Verses 1–9

Moses is here directed to say that again to the children of Israel which he had in effect said before, Lev. 20:2. We are sure it was no vain repetition, but very necessary, that they might give the more earnest heed to the things that were spoken, and might believe them to be of great consequence, being so often inculcated. God speaketh once, yea, twice, and what he orders to be said again we must be willing to hear again, because for us it is safe, Phil. 3:1.

I. Three sins are in these verses threatened with death:—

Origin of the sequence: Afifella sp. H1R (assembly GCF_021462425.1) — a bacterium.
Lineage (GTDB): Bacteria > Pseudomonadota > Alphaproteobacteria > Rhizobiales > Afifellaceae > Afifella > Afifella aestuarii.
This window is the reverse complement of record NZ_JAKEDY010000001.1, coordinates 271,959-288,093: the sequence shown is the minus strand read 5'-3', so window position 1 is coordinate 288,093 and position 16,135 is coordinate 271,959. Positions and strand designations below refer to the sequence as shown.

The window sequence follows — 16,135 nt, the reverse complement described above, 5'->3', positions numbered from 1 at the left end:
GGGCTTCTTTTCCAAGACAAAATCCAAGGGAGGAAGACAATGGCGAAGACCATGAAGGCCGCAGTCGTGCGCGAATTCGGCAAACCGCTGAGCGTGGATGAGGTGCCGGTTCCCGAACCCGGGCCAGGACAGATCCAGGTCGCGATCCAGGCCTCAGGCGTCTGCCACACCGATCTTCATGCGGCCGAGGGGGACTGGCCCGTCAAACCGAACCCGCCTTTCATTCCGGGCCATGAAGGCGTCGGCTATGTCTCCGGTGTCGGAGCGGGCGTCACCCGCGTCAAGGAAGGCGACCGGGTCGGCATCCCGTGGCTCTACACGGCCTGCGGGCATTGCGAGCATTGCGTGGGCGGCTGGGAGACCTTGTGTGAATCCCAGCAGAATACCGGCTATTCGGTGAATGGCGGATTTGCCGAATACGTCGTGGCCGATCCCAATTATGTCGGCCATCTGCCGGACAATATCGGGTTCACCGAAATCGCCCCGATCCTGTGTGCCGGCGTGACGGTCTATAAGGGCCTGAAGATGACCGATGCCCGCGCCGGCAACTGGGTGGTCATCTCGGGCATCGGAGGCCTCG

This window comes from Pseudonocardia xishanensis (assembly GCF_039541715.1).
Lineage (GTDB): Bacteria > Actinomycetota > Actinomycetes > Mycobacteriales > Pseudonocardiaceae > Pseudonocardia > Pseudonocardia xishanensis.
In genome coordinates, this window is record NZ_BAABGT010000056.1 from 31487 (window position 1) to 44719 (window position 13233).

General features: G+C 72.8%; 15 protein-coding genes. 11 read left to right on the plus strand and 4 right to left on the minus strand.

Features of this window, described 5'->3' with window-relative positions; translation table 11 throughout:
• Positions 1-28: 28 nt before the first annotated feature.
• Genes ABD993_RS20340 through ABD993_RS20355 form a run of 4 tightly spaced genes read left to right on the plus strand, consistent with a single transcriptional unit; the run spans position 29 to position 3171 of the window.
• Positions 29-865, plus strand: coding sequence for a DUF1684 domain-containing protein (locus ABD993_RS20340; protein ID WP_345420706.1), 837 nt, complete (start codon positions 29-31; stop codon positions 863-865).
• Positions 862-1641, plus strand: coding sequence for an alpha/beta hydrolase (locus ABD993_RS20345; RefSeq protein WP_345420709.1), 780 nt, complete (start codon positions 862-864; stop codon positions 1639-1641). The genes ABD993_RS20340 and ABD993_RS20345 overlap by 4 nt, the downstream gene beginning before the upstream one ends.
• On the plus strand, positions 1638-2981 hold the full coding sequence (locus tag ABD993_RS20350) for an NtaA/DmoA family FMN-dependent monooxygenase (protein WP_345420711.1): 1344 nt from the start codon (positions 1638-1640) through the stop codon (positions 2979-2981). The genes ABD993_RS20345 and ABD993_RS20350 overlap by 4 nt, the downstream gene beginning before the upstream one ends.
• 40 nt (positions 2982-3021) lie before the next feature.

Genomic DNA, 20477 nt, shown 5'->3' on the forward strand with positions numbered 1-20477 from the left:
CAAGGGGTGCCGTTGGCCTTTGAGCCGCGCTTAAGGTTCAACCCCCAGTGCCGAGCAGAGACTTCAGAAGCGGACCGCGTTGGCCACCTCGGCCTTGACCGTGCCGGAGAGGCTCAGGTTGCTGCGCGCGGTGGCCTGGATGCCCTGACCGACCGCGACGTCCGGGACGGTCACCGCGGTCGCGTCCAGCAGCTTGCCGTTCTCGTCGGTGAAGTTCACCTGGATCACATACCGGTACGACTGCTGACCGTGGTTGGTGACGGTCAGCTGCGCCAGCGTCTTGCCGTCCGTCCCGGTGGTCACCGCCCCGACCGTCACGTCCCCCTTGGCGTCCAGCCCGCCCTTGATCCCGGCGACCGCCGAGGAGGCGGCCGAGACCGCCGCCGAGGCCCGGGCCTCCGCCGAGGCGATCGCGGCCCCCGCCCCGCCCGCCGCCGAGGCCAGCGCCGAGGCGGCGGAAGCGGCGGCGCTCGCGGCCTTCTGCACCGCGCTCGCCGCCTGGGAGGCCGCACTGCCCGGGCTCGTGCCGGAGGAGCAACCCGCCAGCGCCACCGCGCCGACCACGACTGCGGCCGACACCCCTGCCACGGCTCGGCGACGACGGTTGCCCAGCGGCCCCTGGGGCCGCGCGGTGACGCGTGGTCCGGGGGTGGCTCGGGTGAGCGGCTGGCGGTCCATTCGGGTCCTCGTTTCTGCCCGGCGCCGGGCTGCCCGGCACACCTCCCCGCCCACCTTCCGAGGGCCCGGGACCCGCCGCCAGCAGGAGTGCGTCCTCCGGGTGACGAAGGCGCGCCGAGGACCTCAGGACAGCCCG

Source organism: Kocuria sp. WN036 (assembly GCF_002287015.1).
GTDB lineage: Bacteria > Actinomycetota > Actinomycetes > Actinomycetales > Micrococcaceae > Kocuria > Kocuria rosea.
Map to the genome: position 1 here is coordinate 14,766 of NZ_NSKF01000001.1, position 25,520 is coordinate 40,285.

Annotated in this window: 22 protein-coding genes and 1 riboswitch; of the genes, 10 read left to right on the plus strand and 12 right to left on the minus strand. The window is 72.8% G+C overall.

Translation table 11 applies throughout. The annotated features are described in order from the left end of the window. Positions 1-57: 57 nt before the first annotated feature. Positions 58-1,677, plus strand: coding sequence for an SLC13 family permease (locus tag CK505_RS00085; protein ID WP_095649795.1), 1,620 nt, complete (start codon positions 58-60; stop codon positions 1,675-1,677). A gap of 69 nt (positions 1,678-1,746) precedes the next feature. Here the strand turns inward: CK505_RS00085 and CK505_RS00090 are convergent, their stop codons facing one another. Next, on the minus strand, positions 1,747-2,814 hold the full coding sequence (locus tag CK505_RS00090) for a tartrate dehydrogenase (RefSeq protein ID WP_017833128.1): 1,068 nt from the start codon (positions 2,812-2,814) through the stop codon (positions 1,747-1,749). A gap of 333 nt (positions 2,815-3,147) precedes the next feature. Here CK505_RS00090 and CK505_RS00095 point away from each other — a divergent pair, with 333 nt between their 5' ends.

1. Parents abusing their children, by sacrificing them to Moloch, Lev. 20:2, 3. There is the grossest absurdity that can be in all the rites of idolatry, and they are all a great reproach to men’s reason; but none trampled upon all the honours of human nature as this did, the burning of children in the fire to the honour of a dunghill-god. It was a plain evidence that their gods were devils, who desired and delighted in the misery and ruin of mankind, and that the worshippers were worse than the beasts that perish, perfectly stripped, not only of reason, but of natural affection. Abraham’s offering Isaac could not give countenance, much less could it give rise to this barbarous practice, since, though that was commanded, it was immediately countermanded. Yet such was the power of the god of this world over the children of disobedience that this monstrous piece of inhumanity was generally practised; and even the Israelites were in danger of being drawn into it, which made it necessary that this severe law should be made against it. It was not enough to tell them they might spare their children (the fruit of their body should never be accepted for the sin of their soul), but they must be told, (1.) That the criminal himself should be put to death as a murderer: The people of the land shall stone him with stones (Lev. 20:2), which was looked upon as the worst of capital punishments among the Jews. If the children were sacrificed to the malice of the devil, the parents must be sacrificed to the justice of God. And, if either the fact could not be proved or the magistrates did not do their duty, God would take the work into his own hands: I will cut him off, Lev. 20:3. Note, Those that escape punishment from men, yet shall not escape the righteous judgments of God; so wretchedly do those deceive themselves that promise themselves impunity in sin. How can those escape against whom God sets his face, that is, whom he frowns upon, meets as an enemy, and fights against? The heinousness of the crime is here set forth to justify the doom: it defiles the sanctuary, and profanes the holy name of God, for the honour of both which he is jealous. Observe, The malignity of the sin is laid upon that in it which was peculiar to Israel. When the Gentiles sacrificed their children they were guilty of murder and idolatry; but, if the Israelites did it, they incurred the additional guilt of defiling the sanctuary (which they attended upon even when they lay under this guilt, as if there might be an agreement between the temple of God and idols), and of profaning the holy name of God, by which they were called, as if he allowed his worshippers to do such things, Rom. 2:23. (2.) That all his aiders and abetters should be cut off likewise by the righteous hand of God. If his neighbours concealed him, and would not come in as witnesses against him,—if the magistrates connived at him, and would not pass sentence upon him, rather pitying his folly than hating his impiety,—God himself would reckon with them, Lev. 20:4, 5. Misprision of idolatry is a crime cognizable in the court of heaven, and which shall not go unpunished: I will set my face against that man (that magistrate, Jer. 5:1) and against his family. Note, [1.] The wickedness of the master of a family often brings ruin upon a family; and he that should be the house-keeper proves the house-breaker. [2.] If magistrates will not do justice upon offenders, God will do justice upon them, because there is danger that many will go a whoring after those who do but countenance sin by winking at it. And, if the sins of leaders be leading sins, it is fit that their punishments should be exemplary punishments.